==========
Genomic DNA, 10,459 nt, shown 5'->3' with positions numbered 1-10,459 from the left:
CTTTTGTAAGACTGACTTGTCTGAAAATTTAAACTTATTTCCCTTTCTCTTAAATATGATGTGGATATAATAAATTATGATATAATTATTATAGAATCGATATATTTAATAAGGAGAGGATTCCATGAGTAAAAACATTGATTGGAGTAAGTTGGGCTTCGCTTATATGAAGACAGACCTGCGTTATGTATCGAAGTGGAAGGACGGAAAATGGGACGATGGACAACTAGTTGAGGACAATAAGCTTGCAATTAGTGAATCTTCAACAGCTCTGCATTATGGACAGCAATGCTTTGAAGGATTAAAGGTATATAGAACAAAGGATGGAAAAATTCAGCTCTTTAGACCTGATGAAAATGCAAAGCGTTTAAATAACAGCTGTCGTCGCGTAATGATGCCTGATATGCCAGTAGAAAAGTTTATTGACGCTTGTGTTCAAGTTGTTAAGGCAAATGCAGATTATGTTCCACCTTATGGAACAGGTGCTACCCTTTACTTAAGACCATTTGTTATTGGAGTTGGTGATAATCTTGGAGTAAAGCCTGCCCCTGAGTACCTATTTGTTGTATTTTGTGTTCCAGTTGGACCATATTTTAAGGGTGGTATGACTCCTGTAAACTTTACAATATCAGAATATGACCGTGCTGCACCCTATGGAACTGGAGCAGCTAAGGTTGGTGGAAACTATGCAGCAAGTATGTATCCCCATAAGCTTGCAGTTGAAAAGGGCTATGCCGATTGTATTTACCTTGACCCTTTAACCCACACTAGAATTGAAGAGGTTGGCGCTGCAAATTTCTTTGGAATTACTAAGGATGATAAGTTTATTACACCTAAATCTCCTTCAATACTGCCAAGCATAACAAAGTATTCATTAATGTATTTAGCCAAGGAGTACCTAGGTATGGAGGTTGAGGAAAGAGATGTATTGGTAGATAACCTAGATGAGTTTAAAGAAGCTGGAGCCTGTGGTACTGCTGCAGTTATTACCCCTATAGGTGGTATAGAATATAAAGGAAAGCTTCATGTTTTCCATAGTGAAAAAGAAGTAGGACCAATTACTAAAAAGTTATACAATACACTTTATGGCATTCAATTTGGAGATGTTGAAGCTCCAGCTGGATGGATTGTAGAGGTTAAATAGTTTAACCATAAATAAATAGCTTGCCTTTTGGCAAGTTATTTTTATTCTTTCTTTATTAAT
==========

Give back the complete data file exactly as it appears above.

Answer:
Genomic DNA, 10,459 nt, shown 5'->3' with positions numbered 1-10,459 from the left:
CTTTTGTAAGACTGACTTGTCTGAAAATTTAAACTTATTTCCCTTTCTCTTAAATATGATGTGGATATAATAAATTATGATATAATTATTATAGAATCGATATATTTAATAAGGAGAGGATTCCATGAGTAAAAACATTGATTGGAGTAAGTTGGGCTTCGCTTATATGAAGACAGACCTGCGTTATGTATCGAAGTGGAAGGACGGAAAATGGGACGATGGACAACTAGTTGAGGACAATAAGCTTGCAATTAGTGAATCTTCAACAGCTCTGCATTATGGACAGCAATGCTTTGAAGGATTAAAGGTATATAGAACAAAGGATGGAAAAATTCAGCTCTTTAGACCTGATGAAAATGCAAAGCGTTTAAATAACAGCTGTCGTCGCGTAATGATGCCTGATATGCCAGTAGAAAAGTTTATTGACGCTTGTGTTCAAGTTGTTAAGGCAAATGCAGATTATGTTCCACCTTATGGAACAGGTGCTACCCTTTACTTAAGACCATTTGTTATTGGAGTTGGTGATAATCTTGGAGTAAAGCCTGCCCCTGAGTACCTATTTGTTGTATTTTGTGTTCCAGTTGGACCATATTTTAAGGGTGGTATGACTCCTGTAAACTTTACAATATCAGAATATGACCGTGCTGCACCCTATGGAACTGGAGCAGCTAAGGTTGGTGGAAACTATGCAGCAAGTATGTATCCCCATAAGCTTGCAGTTGAAAAGGGCTATGCCGATTGTATTTACCTTGACCCTTTAACCCACACTAGAATTGAAGAGGTTGGCGCTGCAAATTTCTTTGGAATTACTAAGGATGATAAGTTTATTACACCTAAATCTCCTTCAATACTGCCAAGCATAACAAAGTATTCATTAATGTATTTAGCCAAGGAGTACCTAGGTATGGAGGTTGAGGAAAGAGATGTATTGGTAGATAACCTAGATGAGTTTAAAGAAGCTGGAGCCTGTGGTACTGCTGCAGTTATTACCCCTATAGGTGGTATAGAATATAAAGGAAAGCTTCATGTTTTCCATAGTGAAAAAGAAGTAGGACCAATTACTAAAAAGTTATACAATACACTTTATGGCATTCAATTTGGAGATGTTGAAGCTCCAGCTGGATGGATTGTAGAGGTTAAATAGTTTAACCATAAATAAATAGCTTGCCTTTTGGCAAGTTATTTTTATTCTTTCTTTATTAAT